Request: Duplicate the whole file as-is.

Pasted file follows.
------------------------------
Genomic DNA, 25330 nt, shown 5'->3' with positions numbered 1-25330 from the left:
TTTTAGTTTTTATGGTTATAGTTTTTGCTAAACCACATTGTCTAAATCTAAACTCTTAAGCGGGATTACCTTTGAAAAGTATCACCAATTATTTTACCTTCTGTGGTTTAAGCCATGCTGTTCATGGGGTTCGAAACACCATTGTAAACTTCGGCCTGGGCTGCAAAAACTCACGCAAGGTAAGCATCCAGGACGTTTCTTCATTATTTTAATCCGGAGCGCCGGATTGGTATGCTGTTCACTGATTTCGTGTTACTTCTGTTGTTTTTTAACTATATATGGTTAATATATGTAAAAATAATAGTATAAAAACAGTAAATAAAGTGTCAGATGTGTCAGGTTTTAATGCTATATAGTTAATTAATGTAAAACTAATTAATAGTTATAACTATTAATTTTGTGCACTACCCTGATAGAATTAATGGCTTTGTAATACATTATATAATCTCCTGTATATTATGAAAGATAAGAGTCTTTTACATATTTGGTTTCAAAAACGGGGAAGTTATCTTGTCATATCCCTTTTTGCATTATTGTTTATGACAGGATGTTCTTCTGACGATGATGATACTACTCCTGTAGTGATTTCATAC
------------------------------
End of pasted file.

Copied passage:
Genomic DNA, 25330 nt, shown 5'->3' with positions numbered 1-25330 from the left:
TTTTAGTTTTTATGGTTATAGTTTTTGCTAAACCACATTGTCTAAATCTAAACTCTTAAGCGGGATTACCTTTGAAAAGTATCACCAATTATTTTACCTTCTGTGGTTTAAGCCATGCTGTTCATGGGGTTCGAAACACCATTGTAAACTTCGGCCTGGGCTGCAAAAACTCACGCAAGGTAAGCATCCAGGACGTTTCTTCATTATTTTAATCCGGAGCGCCGGATTGGTATGCTGTTCACTGATTTCGTGTTACTTCTGTTGTTTTTTAACTATATATGGTTAATATATGTAAAAATAATAGTATAAAAACAGTAAATAAAGTGTCAGATGTGTCAGGTTTTAATGCTATATAGTTAATTAATGTAAAACTAATTAATAGTTATAACTATTAATTTTGTGCACTACCCTGATAGAATTAATGGCTTTGTAATACATTATATAATCTCCTGTATATTATGAAAGATAAGAGTCTTTTACATATTTGGTTTCAAAAACGGGGAAGTTATCTTGTCATATCCCTTTTTGCATTATTGTTTATGACAGGATGTTCTTCTGACGATGATGATACTACTCCTGTAGTGATTTCATAC